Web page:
Cramped Conditions

I wasn’t prepared for the drive to the Mara. The last time I drove was in 1984 – ever since then, I’ve flown. The air route goes over some dramatic rift valley scenery, then a bit of semi desert before arriving at the relatively green oasis of the Western Mara.

The land route is completely different, and has to take a Northward direction before heading south to the plains. In 1984, I remember seeing giraffes and gazelles less than an hour out of Nairobi. This time, at the same place all we found was one roadkill zebra being eaten by dogs. Another hour down the way, the transformation was even more complete. What was scrub and dry empty plains 25 years ago is now endless fields of wheat. What was a significant wildebeest and zebra migration route is now the breadbasket of Kenya – if not much of East Africa.

As we drove South to Aitong, it was clear that the number of people and cattle living here had increased enormously. As we got close to the Mara reserve, we could see that a huge number of cows, sheep and goats had cropped the grass to the limit. But as is often the case here, we could also see huge numbers of wildebeest surrounding the cattle, drawn to the fresh green growth – which is in part due to the intensive domestic stock grazing (much of which has been brought here from other areas – because of drought, this is the only grass in Kenya). Whether or not we find more predators in the areas where there are most wild animals (often where there are cows and Masai) or where there is less disturbance from people remains to be seen. Watch this space.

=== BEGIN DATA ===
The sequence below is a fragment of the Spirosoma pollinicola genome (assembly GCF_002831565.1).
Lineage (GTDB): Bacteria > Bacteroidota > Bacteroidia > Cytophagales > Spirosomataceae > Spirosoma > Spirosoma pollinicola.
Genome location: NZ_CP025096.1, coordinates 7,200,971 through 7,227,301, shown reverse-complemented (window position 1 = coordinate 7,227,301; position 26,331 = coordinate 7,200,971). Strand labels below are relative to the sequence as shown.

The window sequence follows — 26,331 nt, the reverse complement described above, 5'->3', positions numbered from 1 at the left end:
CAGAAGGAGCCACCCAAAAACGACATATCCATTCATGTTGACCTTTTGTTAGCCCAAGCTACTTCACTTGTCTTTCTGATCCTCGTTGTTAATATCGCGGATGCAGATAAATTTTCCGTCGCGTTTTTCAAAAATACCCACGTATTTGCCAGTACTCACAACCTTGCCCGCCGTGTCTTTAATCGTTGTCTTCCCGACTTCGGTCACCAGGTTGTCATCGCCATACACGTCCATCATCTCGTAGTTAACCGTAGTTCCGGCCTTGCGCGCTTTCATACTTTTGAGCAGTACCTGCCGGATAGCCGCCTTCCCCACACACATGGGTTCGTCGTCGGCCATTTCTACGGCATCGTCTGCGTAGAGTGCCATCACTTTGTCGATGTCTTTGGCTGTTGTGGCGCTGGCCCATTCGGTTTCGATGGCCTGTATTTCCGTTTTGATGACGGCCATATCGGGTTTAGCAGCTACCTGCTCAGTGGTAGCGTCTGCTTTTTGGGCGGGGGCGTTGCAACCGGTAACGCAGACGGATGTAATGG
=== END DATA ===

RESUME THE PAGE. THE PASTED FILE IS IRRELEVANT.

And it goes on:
kate said...

In 1995 when I drove through the same route you just took I remember my professors being shocked at how much more wheat and how many fewer open plains they saw since only the previous summer or 1994. I can't even imagine what it must look like now, 14 years later.

That summer we studied how intensive cattle grazing affected the grass diversity. Much less diverse in grazed areas, more so in natural areas. I hope the Kenyan government can see what's happening before it is too late.


Madame DeFarge said...

What effect will this have on the wildlife? If the predators get drawn into the wildebeest (et al) being drawn in turn, does that make life difficult for the predators with increased contact with man?

xl said...

Is the crowding on the outside having an effect upon the wildlife within the Mara?

PS: Please, don't film skydiving video!

ammonite said...

All of these questions have related and very difficult answers, the relationship between the conservationists and the farming communities is tense to say the least but there are quite a lot of interesting initiatives to try and make compromises on the go.

I think The Director will write more about these issues.

The short answer xl is YES the crowding affects the Mara massively

... and also scary video we have made a film about peregrine falcon using skydiving cameramen